University of Michigan's Zell Lurie Institute Awards $98,500 to Michigan Business Competition Winners and Dare to Dream Startup Grant Recipients
Ambiq Micro Receives Pryor-Hale Award for Best Business
ANN ARBOR, Mich., Feb. 25 /PRNewswire-USNewswire/ -- The Samuel Zell & Robert H. Lurie Institute for Entrepreneurial Studies at the University of Michigan Ross School of Business today announced winners of its 2009-2010 business plan competitions -- Michigan Business Challenge awards and Eugene Applebaum Dare to Dream Grants. Award winners and grant recipients receive funding totaling nearly $100,000 for excellence in new business plans and concepts.
Award-winner Ambiq Micro plans to sell low-power-consuming microprocessors that have the potential to substantially extend the battery life of wireless devices. The technology could be used in smart credit cards, computers, sensors that control temperature or detect motion in smart homes and buildings, and a variety of medical and mobile devices.
"Participating in the Michigan Business Challenge has been instrumental in helping me achieve both my entrepreneurial and broader business goals," said Philip O'Niel, MBA 2010 and member of the Ambiq Micro team (formerly Cubiq). "Through the many courses, programs, and individual mentoring offered by the Zell Lurie Institute, my team and I have been able to take our entrepreneurial passions and transform them into a winning business idea. The hands-on experience delivered by the Zell Lurie Institute was one of the most important factors in my decision to attend Ross."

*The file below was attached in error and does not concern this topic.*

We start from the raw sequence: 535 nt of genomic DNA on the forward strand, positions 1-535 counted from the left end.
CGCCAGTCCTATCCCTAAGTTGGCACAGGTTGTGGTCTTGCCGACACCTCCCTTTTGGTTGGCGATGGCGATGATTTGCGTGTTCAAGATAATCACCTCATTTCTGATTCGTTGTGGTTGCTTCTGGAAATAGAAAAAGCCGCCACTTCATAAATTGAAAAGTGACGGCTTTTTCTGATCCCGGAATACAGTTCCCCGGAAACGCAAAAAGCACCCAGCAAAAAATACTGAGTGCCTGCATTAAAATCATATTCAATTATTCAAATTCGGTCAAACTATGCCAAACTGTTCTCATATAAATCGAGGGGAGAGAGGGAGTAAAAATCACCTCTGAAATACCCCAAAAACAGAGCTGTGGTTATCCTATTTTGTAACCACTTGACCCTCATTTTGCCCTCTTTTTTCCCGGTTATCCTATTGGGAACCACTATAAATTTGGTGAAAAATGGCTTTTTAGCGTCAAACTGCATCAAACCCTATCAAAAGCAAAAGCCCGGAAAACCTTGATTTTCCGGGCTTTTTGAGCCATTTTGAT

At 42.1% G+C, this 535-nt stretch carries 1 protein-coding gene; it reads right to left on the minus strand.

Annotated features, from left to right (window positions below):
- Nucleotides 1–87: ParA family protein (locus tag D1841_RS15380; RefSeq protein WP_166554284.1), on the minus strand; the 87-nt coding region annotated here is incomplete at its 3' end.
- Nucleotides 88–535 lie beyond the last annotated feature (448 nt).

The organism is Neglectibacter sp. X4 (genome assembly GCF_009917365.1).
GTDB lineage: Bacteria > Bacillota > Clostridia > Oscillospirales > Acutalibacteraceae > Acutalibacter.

Michigan Business Challenge
The four-month, multi-round Michigan Business Challenge helps students to transform their business idea from a rough concept into a sound business plan. Supported by training and shaped by invaluable feedback from judges at each phase, students are exposed to a rigorous business development "boot camp" that reinforces the notion that a solid business foundation is necessary to commercialize a great idea.
A record 85 teams applied to participate in this year's Michigan Business Challenge. The competition awarded a total of $59,500 in prize money to the following recipients:
- Ambiq Micro, (formerly Cubiq) a fabless semiconductor company that has developed the world's most energy-efficient microcontroller, received the Pryor-Hale award for best business, Williamson award for Outstanding Business and Engineering Team and one of two Outstanding Presentation Awards
- Enertia, an energy scavenging technology that supplies life-cycle power for autonomous, self-sustaining wireless sensors, received the Runner-up award for Best Business and the second Outstanding Presentation Award
- Green Silane, which produces silane gas in a flexible, low-cost and environmentally benign manner, won the Erb Award for Sustainability
- Hippo Water International, a U.S.-based NGO that aims to reduce the physical and time burdens of water collection by manufacturing and distributing an innovative water transportation tool, was awarded the Social Impact Award
- Magnetic Ventures, maker of a low-cost, long lasting magnetically-assisted artificial joint, took home the Undergraduate Award
- North Coast Fisheries, an aquaculture firm that produces antibiotic-, growth hormone- and mercury-free fish for stocking and consumption received the prize for Best Written Business Plan
- Milo, a premium online beauty e-commerce site for black women seeking high-end hair care products, received a $1000 prize for advancing to the final round
Dare to Dream Award Recipients
The Dare to Dream grant program encourages teams to evaluate and accelerate the development of their unique business ideas. Designed to stimulate students' entrepreneurial spirit, a total of $39,000 in grant funding was awarded to student teams. Integration grants of up to $10,000 were awarded to:
- Ambiq Micro